Have you encountered any kind of ace prejudice or ignorance in your field? If so, how do you handle it?

Eh, the only real ignorance I’ve ever dealt with was tangentially related to my field. I work on the school paper as the resident cartoonist and when I wrote an opinion piece and did a cartoon for the paper about asexuality, there was some (allegedly — I never had it said to my face) grumbling about, you know, who cares, what does it matter, etc. But it never was directly to me so I did not have to handle it myself and my friend who did encounter stood up for me in absentia. So I guess I handled it by having a supportive friend group, ha! I definitely got backlash on the paper’s website though. But hey, what can you do? I did my part trying to educate, let haters work themselves into a frenzy. I’ve stopped trying to control what others’ think; all I can do is try to explain.

What’s the most common misconception about asexuality that you’ve encountered?

Usually, for me, I get a sort of double take because I draw a lot of erotica and my works deal with sex and sexuality so people tend to go “wait, but if you’re asexual, then how come you can draw smut?” As if my lack of attraction or my lack of activity somehow dictates what I can and cannot draw. I’ve actually been insulted to my face by a rather ignorant friend who said “oh but you draw the yaois so well, you’ve got to be a little bit … you know … I just don’t believe you’re like totally asexual or whatever” which was mind boggling, honestly, since there is so much wrong with that statement, starting with some basic biology that I regrettably don’t have. But yes, that’s come up a lot for me, personally The other is the common “oh that’s just a phase, everyone goes through not wanting to get married or have kids, you’ll grow out of it” which is frustrating to say the least.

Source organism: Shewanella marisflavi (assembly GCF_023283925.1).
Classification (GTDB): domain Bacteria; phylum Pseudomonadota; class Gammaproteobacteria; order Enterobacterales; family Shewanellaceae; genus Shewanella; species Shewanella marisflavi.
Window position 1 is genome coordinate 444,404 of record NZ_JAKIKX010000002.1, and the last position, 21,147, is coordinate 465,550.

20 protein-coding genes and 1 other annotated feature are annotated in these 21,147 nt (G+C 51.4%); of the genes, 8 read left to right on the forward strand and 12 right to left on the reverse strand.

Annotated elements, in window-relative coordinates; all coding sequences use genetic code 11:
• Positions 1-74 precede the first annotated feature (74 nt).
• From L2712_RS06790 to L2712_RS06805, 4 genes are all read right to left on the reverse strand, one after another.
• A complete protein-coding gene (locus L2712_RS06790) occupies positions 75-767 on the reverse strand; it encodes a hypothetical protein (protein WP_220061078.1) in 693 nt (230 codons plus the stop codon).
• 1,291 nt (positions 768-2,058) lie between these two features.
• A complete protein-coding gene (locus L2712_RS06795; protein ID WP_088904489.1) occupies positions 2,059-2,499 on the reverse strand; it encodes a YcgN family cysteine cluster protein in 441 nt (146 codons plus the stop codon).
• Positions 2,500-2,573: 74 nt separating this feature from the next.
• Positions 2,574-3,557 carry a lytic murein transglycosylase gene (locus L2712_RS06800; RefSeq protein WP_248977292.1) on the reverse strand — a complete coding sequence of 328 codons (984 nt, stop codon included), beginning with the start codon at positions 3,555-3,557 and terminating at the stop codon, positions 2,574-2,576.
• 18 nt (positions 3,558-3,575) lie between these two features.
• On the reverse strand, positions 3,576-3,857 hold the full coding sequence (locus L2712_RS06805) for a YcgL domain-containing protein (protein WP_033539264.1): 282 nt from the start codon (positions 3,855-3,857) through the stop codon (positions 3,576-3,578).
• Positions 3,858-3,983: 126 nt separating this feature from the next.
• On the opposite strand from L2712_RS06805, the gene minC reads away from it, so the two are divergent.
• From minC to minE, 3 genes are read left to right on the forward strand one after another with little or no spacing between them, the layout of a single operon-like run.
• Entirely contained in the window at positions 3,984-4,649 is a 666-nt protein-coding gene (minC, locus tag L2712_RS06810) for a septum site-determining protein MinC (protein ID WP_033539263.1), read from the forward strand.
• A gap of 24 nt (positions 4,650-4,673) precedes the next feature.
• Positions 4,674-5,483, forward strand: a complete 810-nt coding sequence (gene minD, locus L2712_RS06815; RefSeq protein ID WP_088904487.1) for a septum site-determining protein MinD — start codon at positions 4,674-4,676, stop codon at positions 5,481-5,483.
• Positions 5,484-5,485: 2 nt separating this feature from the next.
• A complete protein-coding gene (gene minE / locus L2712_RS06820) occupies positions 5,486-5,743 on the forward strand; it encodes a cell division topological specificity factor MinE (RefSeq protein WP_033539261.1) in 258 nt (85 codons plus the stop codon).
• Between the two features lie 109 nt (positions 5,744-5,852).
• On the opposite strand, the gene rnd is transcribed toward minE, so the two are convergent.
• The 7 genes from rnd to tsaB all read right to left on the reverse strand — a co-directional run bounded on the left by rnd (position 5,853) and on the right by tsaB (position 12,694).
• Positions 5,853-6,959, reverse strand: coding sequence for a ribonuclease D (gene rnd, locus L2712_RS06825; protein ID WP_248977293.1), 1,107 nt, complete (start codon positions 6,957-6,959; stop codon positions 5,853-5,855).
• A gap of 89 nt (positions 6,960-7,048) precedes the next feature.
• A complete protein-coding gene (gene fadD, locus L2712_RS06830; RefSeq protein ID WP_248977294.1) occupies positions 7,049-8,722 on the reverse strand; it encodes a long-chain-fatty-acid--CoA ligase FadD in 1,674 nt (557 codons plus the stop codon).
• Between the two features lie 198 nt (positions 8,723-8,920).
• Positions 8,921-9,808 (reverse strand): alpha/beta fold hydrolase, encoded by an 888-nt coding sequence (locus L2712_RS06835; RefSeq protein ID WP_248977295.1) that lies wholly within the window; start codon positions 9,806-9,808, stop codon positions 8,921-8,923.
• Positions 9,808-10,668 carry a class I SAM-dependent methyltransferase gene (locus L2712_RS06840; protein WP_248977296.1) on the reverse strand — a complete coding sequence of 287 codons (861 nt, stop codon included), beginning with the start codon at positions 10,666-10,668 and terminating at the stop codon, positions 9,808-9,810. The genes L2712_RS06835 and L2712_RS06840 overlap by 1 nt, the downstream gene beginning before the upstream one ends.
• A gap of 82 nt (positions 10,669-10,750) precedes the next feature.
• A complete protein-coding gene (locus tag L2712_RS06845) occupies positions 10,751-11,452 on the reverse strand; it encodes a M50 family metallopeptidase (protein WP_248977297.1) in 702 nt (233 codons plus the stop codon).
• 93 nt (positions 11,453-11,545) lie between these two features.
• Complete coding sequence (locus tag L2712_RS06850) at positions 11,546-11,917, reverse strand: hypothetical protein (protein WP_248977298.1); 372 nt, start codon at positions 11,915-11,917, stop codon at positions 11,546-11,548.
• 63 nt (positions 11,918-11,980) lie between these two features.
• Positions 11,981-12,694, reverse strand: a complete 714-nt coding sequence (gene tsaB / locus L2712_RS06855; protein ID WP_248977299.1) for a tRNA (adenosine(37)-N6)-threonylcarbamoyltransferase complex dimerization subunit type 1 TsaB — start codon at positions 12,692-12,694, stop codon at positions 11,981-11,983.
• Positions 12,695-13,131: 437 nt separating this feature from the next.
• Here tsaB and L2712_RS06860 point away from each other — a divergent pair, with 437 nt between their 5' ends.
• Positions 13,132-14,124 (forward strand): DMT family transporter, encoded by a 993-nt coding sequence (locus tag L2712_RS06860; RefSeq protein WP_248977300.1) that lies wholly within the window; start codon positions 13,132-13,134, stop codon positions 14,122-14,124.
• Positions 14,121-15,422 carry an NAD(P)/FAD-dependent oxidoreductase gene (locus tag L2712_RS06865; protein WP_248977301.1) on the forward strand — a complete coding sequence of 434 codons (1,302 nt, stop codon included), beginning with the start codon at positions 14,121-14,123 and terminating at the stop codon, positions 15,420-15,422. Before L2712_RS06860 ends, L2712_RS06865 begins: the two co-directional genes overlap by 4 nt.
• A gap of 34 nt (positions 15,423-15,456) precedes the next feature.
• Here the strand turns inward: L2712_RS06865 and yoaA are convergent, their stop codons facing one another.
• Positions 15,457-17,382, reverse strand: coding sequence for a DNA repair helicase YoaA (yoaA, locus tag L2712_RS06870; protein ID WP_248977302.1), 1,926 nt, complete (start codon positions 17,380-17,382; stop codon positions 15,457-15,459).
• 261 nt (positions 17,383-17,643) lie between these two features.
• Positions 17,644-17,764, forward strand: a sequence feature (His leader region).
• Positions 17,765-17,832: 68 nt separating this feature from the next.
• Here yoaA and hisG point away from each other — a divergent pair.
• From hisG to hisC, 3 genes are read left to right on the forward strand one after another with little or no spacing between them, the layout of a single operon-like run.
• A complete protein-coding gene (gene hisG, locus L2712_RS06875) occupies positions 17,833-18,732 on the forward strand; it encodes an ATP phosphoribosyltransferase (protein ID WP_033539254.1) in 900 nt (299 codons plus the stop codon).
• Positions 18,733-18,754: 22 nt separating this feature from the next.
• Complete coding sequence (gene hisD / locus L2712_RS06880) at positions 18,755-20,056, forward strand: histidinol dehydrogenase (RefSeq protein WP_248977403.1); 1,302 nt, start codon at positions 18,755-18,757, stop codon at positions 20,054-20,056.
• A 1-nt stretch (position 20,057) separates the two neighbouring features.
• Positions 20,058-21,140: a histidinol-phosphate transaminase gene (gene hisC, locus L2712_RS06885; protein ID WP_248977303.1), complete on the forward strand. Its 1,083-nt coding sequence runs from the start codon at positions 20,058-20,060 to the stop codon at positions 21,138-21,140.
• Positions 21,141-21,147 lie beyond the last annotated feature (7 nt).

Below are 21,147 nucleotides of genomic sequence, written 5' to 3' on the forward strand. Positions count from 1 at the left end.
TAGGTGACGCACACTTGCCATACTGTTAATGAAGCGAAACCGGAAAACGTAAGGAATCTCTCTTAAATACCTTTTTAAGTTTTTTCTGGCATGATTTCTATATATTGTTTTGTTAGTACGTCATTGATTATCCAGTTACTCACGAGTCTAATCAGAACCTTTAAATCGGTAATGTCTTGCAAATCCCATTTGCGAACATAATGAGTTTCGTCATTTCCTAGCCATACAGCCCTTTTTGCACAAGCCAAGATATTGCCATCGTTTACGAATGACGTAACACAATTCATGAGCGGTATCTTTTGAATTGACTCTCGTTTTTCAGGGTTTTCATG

What advice would you give to any asexual individuals out there who might be struggling with their orientation?

First, you’re fine. You might not be normal in the sense of the average or the majority and that might cause difficulties and struggles depending on your situation, but you’re fine as you are — don’t feel that you have to change who you are or do anything that might compromise what you know is true about yourself. Additionally, I know with the internet, tumblr especially, it can be very overwhelming and sometimes, if you’re still questioning if you’re ace or straight or gay, you may feel like you have to figure out exactly where you are right now and use the most correct and up-to-date terminology and God help you if you don’t (and I say this as both an asexual and as someone whose gender is still up in the air and who is still having a hell of a time trying to fit the pieces together). If you find something and it works, great, more power to you, but don’t ever feel like you need to have your orientation all figured out and exact and to the point right now this very second. Sexuality is difficult and different for everyone. Psychology’s still figuring out how human sexuality works and that involves researchers with degrees and years of study! So, you know, don’t feel bad if you haven’t got everything figured out either.

Finally, where can people find out more about your work?

I can be found on tumblr where all my art both finished, sketchy, and in progress go at or on wysp where I occasionally post finished pieces at

Thank you so much, K.M., for participating in this interview and this project.  It is very much appreciated.

2 thoughts on “Interview: K. M. Claude

Leave a Reply

Fill in your details below or click an icon to log in: Logo

You are commenting using your account. Log Out /  Change )

Google photo

You are commenting using your Google account. Log Out /  Change )

Twitter picture

You are commenting using your Twitter account. Log Out /  Change )

Facebook photo

You are commenting using your Facebook account. Log Out /  Change )

Connecting to %s